|UGRR Pittsburgh Spur
Pittsburgh, PA to Erie, PA
1 Map Set (152.5 mi.)
| GPS | Overview
|PITT SPUR - Pittsburgh, PA to Erie, PA (152.5 mi.)
The Underground Railroad Bicycle Route (UGRR) memorializes the Underground Railroad, a network of clandestine routes by which African freedom seekers attempted to escape slavery before and during the Civil War. This page describes the Underground Railroad Pittsburgh Spur, whichs runs between Pittsburgh and Erie, Pennsylvania. You may also be interested in the main Underground Railroad Bicycle Route (UGRR) and the UGRR Detroit Alternate, or the day-trip rides in Ripley, Ohio (PDF).
Explore Pittsburgh's vital role in the Underground Railroad.
Pittsburgh played a vital role in Underground Railroad history. Due to the many roads leading in and out of the area and the rivers which represented natural landmarks to follow to freedom, the city became an important stop for freedom seekers making their way north. It was also a strong hold for the abolitionist movement and Blacks themselves became active in securing the freedom for enslaved Africans. The route begins at the Senator John Heinz History Center where travelers can view the Underground Railroad exhibit and African American collections before crossing the Allegheny River and following the 3.5 mile North Shore Trail, a portion of the Three Rivers Heritage Trail. Point State Park, the tip of Pittsburgh's "Golden Triangle" where the Allegheny and Monongahela rivers join, can been seen as cyclists follow the shores of the Ohio River. The route crosses the Ohio River three times before reaching Monaca then heads north, following the Beaver River through the community of Beaver Falls toward Mercer.
Photo by Dennis Coello
Though you will be riding in several river valleys the terrain in western Pennsylvania is hilly so expect many short and steep climbs and descents.
This route can be ridden anytime from late spring to mid-fall. In places, this spur coincides with stretches
of Bicycle Pennsylvania Routes A and Z. Both are marked on the map. In addition, Route A is well signed on the road. Note that road signage along the entire length of the route is sporadic and at times inconsistent.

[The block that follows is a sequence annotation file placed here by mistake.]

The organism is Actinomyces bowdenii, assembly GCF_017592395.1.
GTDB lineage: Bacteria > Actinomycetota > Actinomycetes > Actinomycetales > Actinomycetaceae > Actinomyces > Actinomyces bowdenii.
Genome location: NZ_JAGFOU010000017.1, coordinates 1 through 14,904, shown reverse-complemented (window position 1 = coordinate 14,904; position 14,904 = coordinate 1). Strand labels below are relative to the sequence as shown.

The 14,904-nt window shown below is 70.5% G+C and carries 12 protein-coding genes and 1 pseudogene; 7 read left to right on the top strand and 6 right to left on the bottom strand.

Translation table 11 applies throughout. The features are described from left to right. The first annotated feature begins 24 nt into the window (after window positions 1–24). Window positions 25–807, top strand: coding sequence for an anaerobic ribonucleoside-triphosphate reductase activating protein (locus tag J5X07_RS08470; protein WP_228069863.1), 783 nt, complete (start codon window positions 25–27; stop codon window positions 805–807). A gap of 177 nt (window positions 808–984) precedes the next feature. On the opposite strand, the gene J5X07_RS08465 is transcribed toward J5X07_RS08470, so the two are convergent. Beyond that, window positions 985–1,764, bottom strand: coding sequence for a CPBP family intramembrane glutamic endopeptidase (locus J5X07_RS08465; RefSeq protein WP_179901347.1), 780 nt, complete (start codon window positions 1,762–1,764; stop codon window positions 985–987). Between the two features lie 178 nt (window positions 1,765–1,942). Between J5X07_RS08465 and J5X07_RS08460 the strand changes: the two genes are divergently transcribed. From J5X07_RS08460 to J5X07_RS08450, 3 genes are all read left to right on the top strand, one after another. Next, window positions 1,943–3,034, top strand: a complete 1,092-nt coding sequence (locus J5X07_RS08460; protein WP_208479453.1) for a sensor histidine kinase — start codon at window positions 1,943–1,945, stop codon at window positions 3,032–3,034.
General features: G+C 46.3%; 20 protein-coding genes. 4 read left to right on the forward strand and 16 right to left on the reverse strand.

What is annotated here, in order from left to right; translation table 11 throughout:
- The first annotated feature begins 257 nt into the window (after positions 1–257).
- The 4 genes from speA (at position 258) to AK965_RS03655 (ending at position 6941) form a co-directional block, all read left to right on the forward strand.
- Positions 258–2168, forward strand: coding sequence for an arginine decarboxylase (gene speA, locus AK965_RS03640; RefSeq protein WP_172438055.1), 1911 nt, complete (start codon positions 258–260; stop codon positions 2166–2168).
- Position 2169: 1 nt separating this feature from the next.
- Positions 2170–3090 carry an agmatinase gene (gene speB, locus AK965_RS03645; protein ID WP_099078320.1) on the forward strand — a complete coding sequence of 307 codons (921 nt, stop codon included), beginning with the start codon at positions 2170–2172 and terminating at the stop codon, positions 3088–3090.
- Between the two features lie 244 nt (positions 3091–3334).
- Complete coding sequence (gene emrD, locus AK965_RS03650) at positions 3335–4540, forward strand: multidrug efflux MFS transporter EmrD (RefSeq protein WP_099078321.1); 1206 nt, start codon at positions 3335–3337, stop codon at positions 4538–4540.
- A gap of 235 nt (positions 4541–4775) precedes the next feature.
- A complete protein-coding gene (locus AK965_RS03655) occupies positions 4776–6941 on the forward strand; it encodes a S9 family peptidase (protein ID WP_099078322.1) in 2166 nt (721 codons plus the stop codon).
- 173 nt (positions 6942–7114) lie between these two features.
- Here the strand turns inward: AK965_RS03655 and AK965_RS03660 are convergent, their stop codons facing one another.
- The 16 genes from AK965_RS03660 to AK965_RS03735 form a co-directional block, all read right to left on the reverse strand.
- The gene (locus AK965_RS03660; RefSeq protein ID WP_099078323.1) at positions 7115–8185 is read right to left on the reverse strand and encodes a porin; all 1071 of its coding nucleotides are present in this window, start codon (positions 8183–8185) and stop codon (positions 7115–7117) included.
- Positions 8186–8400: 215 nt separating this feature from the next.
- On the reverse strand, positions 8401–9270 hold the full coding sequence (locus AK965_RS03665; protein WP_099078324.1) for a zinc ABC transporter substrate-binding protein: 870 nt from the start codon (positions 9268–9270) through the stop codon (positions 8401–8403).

Roads will have high traffic levels in Pittsburgh and the surrounding communities as you leave downtown. The farther north you ride the more rural the are becomes and services are farther apart. Campgrounds are mostly off route. Traffic volumes will increase as you approach Erie, especially during commuting hours.
Some campgrounds will charge a cyclist traveling by himself less if they have hiker/biker sites, but often they will charge the price of a regular tent or RV site, and that can easily be $10-$30/night. The maps list churches that have opened their doors to cyclists, but they aren't all that closely spaced. If you're friendly and ask around, you can often get yourself invited to camp in a yard. Our routes sometimes go through national forests (moreso in the west) and you are allowed to camp anywhere on national forest land as long as you "pack it in, pack it out." Many city parks are free to camp in.
You may also wish to sign up with Warmshowers, a reciprocal hospitality site for bicycle travelers, for other overnight options.
- Senator John Heinz History Center has an African American collection and an Underground Railroad exhibit that highlights Pittsburgh’s role in the Underground Railroad and abolitionist movements.
- Martin Delany Plaque. Martin Delany was a writer, scientist, army officer and physician, who founded Pittsburgh's first African American newspaper, The Mystery (1843 - 1847). He was the first black Major in the U.S. Army and among the first African Americans admitted to Harvard Medical School. He was instrumental in helping Pittsburgh during the Cholera outbreak in 1854.
- John B. Vashon’s Barbershop and City Baths. In its day, Vashon’s shop served as a hub for the latest news relating to the many issues of abolition and slavery.
- John Peck’s Oyster House. Peck was a central character in Pittsburgh’s Underground Railroad movement.
- Monogahela House was a prominent hotel during the turn of the century but is now the home of the Allegheny County Department of Human Services. This hotel employed over 300 blacks who aided slaves accompanying their visiting masters, occasionally helping them escape on the Underground Railroad.